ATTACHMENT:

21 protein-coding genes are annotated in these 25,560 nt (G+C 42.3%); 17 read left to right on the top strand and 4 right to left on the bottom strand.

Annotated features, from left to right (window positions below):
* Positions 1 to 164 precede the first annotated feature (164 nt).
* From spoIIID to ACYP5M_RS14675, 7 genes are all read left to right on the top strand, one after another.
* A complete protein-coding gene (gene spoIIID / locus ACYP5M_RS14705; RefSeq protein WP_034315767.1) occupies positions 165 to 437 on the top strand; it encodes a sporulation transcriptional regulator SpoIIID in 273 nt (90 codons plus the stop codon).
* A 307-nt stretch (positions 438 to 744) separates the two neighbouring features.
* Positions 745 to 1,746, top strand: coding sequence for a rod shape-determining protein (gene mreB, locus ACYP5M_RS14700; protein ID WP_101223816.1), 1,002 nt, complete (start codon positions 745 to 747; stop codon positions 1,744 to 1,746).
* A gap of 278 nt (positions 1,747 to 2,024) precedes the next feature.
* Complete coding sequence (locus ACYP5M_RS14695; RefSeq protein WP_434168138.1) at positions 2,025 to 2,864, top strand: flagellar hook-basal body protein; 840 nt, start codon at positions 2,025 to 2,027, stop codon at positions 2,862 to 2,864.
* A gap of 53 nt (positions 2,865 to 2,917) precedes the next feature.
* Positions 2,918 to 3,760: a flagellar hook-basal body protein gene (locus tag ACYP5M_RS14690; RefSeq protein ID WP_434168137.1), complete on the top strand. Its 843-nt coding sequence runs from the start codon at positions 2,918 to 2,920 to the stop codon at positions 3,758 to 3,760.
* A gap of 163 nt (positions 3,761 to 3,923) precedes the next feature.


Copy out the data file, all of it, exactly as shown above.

21 protein-coding genes are annotated in these 25,560 nt (G+C 42.3%); 17 read left to right on the top strand and 4 right to left on the bottom strand.

Annotated features, from left to right (window positions below):
* Positions 1 to 164 precede the first annotated feature (164 nt).
* From spoIIID to ACYP5M_RS14675, 7 genes are all read left to right on the top strand, one after another.
* A complete protein-coding gene (gene spoIIID / locus ACYP5M_RS14705; RefSeq protein WP_034315767.1) occupies positions 165 to 437 on the top strand; it encodes a sporulation transcriptional regulator SpoIIID in 273 nt (90 codons plus the stop codon).
* A 307-nt stretch (positions 438 to 744) separates the two neighbouring features.
* Positions 745 to 1,746, top strand: coding sequence for a rod shape-determining protein (gene mreB, locus ACYP5M_RS14700; protein ID WP_101223816.1), 1,002 nt, complete (start codon positions 745 to 747; stop codon positions 1,744 to 1,746).
* A gap of 278 nt (positions 1,747 to 2,024) precedes the next feature.
* Complete coding sequence (locus ACYP5M_RS14695; RefSeq protein WP_434168138.1) at positions 2,025 to 2,864, top strand: flagellar hook-basal body protein; 840 nt, start codon at positions 2,025 to 2,027, stop codon at positions 2,862 to 2,864.
* A gap of 53 nt (positions 2,865 to 2,917) precedes the next feature.
* Positions 2,918 to 3,760: a flagellar hook-basal body protein gene (locus tag ACYP5M_RS14690; RefSeq protein ID WP_434168137.1), complete on the top strand. Its 843-nt coding sequence runs from the start codon at positions 2,918 to 2,920 to the stop codon at positions 3,758 to 3,760.
* A gap of 163 nt (positions 3,761 to 3,923) precedes the next feature.